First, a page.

I had no idea that Btrfs was created at Oracle in 2006, a little after ZFS was born.
To me, it is no surprise that Mellanox, probably the manufacturer of the longer tenure in InfiniBand, trounced Intel’s OmniPath implementation in scalability. I suspect this boils down to this difference:
Mellanox has an offload model, which tries to offload as much of the network processing from the CPUs in the cluster to the host adapters and the switch as is possible. …, about 70 percent of the load of the MPI protocol and other related protocols for HPC is shifted to the network, freeing up CPU cycles to do HPC work. [On the other hand, Intel’s]…Omni-Path 100 interconnects employ an onload model, where a lot of this MPI and related processing is done across the distributed compute in the cluster.
Intel chooses onload implementation probably because it wants its customers to continue to buy high-end Xeon processors. Architecturally I think that is a mistake, and the benchmark numbers confirms it.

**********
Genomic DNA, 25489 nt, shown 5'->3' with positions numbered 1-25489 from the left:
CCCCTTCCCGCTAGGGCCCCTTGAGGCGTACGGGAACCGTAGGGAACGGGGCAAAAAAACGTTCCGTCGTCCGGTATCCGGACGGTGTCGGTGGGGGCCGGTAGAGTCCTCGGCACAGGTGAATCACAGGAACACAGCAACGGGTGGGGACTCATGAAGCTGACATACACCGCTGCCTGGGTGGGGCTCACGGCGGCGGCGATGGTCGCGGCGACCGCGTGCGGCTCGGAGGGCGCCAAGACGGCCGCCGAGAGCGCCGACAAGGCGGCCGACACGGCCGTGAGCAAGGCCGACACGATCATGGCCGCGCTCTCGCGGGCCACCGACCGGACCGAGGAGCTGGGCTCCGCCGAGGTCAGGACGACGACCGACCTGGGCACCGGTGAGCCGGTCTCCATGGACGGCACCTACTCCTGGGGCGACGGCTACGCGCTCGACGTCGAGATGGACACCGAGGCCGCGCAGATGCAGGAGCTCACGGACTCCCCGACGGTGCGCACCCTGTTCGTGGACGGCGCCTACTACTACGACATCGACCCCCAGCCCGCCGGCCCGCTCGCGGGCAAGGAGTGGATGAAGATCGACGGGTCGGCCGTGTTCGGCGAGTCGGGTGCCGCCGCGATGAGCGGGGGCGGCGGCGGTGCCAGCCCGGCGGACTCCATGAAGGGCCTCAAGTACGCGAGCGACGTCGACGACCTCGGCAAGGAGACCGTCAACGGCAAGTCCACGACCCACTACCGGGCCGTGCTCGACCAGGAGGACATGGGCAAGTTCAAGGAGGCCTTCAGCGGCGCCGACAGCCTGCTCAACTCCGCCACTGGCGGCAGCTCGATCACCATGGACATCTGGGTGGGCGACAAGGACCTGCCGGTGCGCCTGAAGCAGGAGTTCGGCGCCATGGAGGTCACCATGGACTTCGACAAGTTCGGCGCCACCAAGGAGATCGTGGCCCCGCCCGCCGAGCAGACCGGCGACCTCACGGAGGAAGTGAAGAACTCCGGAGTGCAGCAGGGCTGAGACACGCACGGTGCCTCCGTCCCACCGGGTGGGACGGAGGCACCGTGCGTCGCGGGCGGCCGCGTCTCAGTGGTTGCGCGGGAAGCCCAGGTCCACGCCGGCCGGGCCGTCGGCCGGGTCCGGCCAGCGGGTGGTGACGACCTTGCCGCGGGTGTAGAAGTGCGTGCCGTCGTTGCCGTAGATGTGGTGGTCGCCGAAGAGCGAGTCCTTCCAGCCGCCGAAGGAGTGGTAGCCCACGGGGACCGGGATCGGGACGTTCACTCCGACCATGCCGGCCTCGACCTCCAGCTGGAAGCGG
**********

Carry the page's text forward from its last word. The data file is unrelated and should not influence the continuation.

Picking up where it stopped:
I worked at U.S. national exchanges and high-frequency trading firms, where we relied heavily on the use of offload model to not only lessen workload on CPUs, but also to ensure that the InfiniBand adapters can read and write the host’s memory directly, without involvement of the host’s device drivers or operating system. It is an incredibly efficient technique that is also being researched by certain commercial database vendors who shall remain unnamed.
If you still want to stay in the Chrome ecosystem, at the minimum you should switch to Vivaldi.